The Petronas-led Pacific NorthWest LNG consortium has edged closer to a sanctioning decision, with federal scientists determining the project poses little environmental risk.
Fisheries and Oceans Canada, dealing with one of the most contentious points facing the project, said in a letter to the Canadian Environmental Assessment Agency that the impact on fish and fish habitat of a planned suspension bridge and pier at the liquefaction plant and tanker terminal near Prince Rupert could have a “low potential (to cause) significant adverse effects.”
The environmental agency is due to issue a final recommendation on Pacific NorthWest this spring, about three years after drawn-out regulatory hearings that involved frequent delays.
The partnership has encountered constant opposition from environmentalists and the Lax Kw’alaams First Nation of northwestern British Columbia, with lingering threats of further court action if the project is authorized.
The scientists have outlined work they say is necessary to protect marine life and habitat, including a long-term monitoring program and steps to mitigate harm to fish habitat in the area of Lelu Island, where the C$11.4 billion terminal will be built, plus other efforts to protect the Skeena River estuary which is vital to salmon stocks.
In their letter the scientists acknowledged the “effort and commitment of the proponent to undertake a robust and science-based 3D modeling exercise to assist in predicting effects to habitat in and around the project.”
That followed a letter by Natural Resources Canada earlier in January which described the consortium’s scientific studies as rigorous, giving it “confidence in the proponent’s conclusions.”
That federal department said the impact of the planned dock-related facilities would be “localized, resulting in a low risk to commercial, recreation and aboriginal fisheries.”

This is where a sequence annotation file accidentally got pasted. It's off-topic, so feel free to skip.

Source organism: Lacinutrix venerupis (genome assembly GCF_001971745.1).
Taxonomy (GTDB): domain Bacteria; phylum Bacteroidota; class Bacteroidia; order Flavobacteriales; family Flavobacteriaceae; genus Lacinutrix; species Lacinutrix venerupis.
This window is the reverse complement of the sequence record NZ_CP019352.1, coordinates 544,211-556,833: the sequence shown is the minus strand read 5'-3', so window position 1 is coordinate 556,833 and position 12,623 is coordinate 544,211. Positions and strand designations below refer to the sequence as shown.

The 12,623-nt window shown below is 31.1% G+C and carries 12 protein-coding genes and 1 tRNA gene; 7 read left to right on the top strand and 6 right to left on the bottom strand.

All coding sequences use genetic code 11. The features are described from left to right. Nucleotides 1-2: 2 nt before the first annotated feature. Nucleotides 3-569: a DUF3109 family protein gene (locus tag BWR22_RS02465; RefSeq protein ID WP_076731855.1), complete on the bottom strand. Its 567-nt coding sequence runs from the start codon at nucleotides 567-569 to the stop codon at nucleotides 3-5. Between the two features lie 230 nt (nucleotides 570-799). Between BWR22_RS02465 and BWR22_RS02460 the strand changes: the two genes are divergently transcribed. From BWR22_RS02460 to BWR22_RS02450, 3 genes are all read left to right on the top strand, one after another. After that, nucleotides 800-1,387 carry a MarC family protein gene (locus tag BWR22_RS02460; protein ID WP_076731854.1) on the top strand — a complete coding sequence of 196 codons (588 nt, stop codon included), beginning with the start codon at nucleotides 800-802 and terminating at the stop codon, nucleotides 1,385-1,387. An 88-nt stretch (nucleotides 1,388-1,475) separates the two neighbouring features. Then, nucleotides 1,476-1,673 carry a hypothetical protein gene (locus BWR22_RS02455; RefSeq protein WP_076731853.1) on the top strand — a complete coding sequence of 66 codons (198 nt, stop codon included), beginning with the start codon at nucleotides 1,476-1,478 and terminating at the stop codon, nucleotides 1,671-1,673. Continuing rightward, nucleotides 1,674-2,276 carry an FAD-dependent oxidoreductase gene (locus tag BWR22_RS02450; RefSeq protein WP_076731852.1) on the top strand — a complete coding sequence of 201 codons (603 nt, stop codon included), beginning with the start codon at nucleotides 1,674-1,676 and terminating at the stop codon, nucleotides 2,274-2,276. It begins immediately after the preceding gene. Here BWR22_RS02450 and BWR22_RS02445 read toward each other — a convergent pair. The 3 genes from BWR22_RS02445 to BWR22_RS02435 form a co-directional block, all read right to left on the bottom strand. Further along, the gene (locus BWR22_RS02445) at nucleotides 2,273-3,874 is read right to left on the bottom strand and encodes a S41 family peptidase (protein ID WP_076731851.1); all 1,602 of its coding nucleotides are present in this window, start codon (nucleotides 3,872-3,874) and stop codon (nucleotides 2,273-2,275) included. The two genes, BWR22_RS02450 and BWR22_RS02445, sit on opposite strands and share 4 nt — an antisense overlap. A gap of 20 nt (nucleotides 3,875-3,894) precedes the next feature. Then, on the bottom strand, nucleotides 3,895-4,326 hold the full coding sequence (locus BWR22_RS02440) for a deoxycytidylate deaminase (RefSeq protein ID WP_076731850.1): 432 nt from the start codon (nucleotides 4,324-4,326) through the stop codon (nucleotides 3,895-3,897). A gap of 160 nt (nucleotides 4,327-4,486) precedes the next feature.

Greg Horne, energy coordinator with the Skeena Watershed Conservation Coalition, said the federal findings ignored peer-review science published by the Lax Kw’alaams science team and was disrespectful to the First Nation.
However, the Tsimshian Environmental Stewardship Authority, formed last July by five aboriginal communities, said there could be an acceptable way to export LNG from Lelu Island.
Shell makes progressSeparately, the Shell-led LNG Canada consortium has made progress in efforts to win over First Nations to the proposed Coastal GasLink pipeline project by TransCanada which is planned to deliver feedstock gas from northeastern British Columbia to the terminal site at Kitimat.
TransCanada said it has signed long-term project agreements with the Nadleh Whut’en First Nation and West Moberly First Nations, increasing to 11 its pacts with aboriginal communities along the pipeline route.
Coastal GasLink President Rick Gateman said “early and consistent engagement with First Nations” established trust and laid the groundwork for the benefits agreements which cover job skills training, employment and the use of aboriginal businesses in contracting work.
Coastal GasLink estimated that more than a quarter of the more than 330,000 hours of fieldwork on the pipeline so far has been conducted by aboriginal people.
It said about 32 percent of the C$4.8 billion of capital work will be spent locally in British Columbia with economic benefits including more than 2,000 jobs during construction, leading to C$20 million in annual property tax.
The 400-mile pipeline is designed to carry 4 billion cubic feet per day of gas from the Montney and Horn River regions, with Coastal GasLink a key element of its overall C$13 billion capital growth plan for gas pipelines.